Next week, Thailand marks the start of the Buddhist holiday known as “Songkran” which has become one of the most popular festivals of the year. The religious significance relates to purification, a fresh start, and cleansing. Consistent with these themes, many Thais mark the occasion by thoroughly cleaning their homes, gently washing Buddha statues with scented water, and by showing respect to their elders by pouring water over their hands.
Although the origins of Songkran are religious, splashing complete strangers with water has become the main attraction of the festival. Soaking or sprinkling people with water signifies the washing away of bad thoughts and actions, and brings them good luck in the new year.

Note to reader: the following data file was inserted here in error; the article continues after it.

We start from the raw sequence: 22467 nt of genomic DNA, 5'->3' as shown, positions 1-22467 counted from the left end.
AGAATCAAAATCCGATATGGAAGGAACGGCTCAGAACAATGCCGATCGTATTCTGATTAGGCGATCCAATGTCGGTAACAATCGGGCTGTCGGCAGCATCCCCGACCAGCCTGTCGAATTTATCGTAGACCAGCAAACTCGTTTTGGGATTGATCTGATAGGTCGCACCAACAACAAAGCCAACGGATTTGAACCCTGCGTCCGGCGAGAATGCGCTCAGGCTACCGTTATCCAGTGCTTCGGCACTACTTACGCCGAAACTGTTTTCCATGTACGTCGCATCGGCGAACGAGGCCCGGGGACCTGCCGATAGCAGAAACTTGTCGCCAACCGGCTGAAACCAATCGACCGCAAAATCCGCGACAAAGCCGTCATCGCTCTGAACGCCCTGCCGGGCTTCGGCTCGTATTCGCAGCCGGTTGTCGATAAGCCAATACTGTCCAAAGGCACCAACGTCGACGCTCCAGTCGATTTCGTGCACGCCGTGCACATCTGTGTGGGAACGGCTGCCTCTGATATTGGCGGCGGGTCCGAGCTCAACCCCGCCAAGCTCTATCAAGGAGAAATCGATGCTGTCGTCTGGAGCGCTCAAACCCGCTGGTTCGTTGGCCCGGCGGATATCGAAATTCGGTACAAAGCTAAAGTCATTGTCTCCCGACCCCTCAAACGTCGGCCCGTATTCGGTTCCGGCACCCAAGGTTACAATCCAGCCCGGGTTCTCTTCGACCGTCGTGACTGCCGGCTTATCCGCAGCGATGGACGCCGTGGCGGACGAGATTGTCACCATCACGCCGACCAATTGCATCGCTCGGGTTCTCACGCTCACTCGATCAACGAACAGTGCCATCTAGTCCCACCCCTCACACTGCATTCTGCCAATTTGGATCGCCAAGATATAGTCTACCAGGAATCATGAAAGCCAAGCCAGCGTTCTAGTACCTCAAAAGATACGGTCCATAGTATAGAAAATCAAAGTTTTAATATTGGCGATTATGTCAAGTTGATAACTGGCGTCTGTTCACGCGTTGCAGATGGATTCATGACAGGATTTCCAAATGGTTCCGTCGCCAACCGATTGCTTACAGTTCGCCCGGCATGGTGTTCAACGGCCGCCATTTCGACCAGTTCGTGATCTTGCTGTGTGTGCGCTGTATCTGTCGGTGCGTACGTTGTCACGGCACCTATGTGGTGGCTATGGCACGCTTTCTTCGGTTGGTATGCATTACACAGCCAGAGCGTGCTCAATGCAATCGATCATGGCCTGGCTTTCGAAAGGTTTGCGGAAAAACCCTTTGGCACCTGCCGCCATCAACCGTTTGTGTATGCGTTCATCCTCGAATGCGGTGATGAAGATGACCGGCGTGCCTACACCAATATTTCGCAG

At the end of the processions and festivities, crowds form in the street to dance, party, and throw water in good-natured fun. To add another layer of intensity, many Thais add ice to their water or travel in teams that wear masks and carry large water cannons. But you probably won’t mind the getting wet because afternoon temperatures in April can rise above 40°C/100°F.